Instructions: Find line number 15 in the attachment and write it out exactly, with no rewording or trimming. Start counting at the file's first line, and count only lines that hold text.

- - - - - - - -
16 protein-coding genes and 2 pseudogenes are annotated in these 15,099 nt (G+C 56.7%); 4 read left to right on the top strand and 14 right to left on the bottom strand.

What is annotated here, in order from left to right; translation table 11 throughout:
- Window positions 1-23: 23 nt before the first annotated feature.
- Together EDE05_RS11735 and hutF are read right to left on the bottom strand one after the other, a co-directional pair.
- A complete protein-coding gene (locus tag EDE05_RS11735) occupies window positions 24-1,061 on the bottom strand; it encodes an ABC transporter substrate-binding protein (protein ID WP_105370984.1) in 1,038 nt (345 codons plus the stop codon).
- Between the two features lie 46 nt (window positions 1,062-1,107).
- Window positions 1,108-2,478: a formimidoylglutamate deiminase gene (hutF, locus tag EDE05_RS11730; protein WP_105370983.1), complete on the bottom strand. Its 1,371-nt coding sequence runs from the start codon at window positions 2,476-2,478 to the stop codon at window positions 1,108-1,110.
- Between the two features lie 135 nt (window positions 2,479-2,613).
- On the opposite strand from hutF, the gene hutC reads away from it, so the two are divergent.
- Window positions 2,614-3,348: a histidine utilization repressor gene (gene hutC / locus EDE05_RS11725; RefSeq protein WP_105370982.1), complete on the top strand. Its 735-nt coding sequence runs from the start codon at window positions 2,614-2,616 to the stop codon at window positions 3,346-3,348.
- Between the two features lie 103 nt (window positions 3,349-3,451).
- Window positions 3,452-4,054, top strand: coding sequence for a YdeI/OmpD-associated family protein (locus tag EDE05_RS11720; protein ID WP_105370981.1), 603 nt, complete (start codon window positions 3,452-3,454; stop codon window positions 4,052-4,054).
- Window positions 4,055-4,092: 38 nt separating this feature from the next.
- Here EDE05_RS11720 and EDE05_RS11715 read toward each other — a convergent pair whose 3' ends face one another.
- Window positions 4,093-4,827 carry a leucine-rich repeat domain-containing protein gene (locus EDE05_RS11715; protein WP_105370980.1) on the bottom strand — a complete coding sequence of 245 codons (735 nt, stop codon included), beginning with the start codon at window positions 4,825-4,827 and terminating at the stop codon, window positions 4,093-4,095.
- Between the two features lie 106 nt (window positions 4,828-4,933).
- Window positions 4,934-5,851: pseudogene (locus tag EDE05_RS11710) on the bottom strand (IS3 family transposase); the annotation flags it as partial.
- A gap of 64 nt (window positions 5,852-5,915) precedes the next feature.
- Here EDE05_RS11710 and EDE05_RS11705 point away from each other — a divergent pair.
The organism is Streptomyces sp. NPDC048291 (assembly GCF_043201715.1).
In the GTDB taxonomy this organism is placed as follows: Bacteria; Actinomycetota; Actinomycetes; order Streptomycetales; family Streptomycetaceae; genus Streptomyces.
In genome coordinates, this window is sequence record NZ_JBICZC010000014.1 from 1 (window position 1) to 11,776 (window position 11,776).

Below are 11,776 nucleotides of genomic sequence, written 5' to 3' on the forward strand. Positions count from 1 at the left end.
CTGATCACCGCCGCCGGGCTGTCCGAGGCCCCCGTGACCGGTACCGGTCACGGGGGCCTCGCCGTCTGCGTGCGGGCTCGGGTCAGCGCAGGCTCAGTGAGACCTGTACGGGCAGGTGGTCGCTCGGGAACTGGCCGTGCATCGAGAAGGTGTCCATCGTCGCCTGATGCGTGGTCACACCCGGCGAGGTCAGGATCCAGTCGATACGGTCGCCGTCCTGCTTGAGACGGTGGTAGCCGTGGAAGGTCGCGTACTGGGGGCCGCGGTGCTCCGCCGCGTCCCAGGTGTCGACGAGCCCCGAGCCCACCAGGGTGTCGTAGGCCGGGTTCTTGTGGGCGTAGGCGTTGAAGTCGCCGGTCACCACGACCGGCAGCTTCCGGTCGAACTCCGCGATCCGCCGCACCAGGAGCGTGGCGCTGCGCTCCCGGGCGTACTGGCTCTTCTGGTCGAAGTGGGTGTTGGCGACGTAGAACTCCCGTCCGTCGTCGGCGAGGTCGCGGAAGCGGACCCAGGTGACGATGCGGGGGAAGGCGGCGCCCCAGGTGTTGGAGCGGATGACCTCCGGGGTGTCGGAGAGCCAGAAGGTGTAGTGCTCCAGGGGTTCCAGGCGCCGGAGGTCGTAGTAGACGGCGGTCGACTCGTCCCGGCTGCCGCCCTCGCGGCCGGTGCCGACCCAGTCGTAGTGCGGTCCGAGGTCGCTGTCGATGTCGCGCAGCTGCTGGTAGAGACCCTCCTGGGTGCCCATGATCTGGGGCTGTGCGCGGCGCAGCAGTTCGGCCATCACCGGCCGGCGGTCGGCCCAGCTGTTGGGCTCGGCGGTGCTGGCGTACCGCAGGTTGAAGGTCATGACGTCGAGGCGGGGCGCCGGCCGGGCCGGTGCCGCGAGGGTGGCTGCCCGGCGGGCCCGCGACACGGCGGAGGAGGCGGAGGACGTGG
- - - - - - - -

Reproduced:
- Window positions 4,093-4,827 carry a leucine-rich repeat domain-containing protein gene (locus EDE05_RS11715; protein WP_105370980.1) on the bottom strand — a complete coding sequence of 245 codons (735 nt, stop codon included), beginning with the start codon at window positions 4,825-4,827 and terminating at the stop codon, window positions 4,093-4,095.